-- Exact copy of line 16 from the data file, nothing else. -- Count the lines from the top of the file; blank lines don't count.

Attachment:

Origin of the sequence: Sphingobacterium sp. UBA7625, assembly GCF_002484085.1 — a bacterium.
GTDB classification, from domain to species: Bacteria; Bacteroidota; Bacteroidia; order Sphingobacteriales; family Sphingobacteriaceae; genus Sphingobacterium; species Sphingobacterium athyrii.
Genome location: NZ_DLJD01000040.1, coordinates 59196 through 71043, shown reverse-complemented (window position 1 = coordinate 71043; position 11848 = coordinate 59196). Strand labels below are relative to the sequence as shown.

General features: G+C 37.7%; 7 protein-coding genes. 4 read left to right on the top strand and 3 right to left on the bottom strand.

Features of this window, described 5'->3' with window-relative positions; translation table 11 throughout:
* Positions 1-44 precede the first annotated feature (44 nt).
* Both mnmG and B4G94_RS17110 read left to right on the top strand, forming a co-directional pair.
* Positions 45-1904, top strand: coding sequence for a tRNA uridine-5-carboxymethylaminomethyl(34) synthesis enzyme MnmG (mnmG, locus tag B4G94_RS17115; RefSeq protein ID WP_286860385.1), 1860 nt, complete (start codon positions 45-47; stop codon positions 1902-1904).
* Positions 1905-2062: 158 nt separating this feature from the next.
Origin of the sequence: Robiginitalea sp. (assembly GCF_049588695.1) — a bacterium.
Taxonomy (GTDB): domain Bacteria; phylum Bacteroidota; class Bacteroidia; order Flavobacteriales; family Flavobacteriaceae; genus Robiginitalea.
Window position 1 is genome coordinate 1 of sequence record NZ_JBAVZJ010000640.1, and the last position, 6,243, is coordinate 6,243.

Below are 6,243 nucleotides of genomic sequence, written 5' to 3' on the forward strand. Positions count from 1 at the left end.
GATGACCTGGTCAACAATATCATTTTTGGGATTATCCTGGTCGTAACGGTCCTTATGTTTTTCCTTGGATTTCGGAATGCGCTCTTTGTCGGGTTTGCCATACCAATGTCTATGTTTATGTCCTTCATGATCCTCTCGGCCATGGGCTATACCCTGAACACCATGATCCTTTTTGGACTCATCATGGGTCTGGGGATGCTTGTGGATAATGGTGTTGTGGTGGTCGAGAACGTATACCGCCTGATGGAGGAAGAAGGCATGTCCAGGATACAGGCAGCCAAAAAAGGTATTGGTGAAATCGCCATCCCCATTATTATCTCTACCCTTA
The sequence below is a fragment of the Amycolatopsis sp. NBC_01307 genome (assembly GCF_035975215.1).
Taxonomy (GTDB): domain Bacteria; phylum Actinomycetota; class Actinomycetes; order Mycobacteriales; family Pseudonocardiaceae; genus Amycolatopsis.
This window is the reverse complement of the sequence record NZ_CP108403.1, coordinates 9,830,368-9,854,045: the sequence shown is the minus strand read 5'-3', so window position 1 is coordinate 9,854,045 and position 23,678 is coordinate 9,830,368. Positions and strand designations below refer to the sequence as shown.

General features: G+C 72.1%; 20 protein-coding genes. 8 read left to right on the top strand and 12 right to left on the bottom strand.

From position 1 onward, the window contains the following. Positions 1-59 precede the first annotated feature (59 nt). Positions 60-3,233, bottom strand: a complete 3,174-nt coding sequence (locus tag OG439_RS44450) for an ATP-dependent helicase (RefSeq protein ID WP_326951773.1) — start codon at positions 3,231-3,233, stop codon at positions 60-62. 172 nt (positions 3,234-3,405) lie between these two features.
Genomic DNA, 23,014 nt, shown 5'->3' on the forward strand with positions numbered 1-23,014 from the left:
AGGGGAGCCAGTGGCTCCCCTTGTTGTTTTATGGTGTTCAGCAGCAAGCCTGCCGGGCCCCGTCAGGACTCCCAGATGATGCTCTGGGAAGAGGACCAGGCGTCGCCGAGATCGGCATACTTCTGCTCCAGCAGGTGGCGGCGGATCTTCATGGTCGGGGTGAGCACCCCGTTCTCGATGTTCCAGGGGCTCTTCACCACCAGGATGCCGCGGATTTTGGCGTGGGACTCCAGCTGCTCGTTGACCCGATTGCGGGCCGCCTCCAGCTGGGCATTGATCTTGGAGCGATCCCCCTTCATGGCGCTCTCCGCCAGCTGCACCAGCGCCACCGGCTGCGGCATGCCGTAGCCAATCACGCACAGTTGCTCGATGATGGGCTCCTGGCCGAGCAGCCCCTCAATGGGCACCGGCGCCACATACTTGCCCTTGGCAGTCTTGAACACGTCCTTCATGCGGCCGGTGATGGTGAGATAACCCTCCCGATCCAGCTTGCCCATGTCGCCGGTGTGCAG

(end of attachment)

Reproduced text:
Taxonomy (GTDB): domain Bacteria; phylum Actinomycetota; class Actinomycetes; order Mycobacteriales; family Pseudonocardiaceae; genus Amycolatopsis.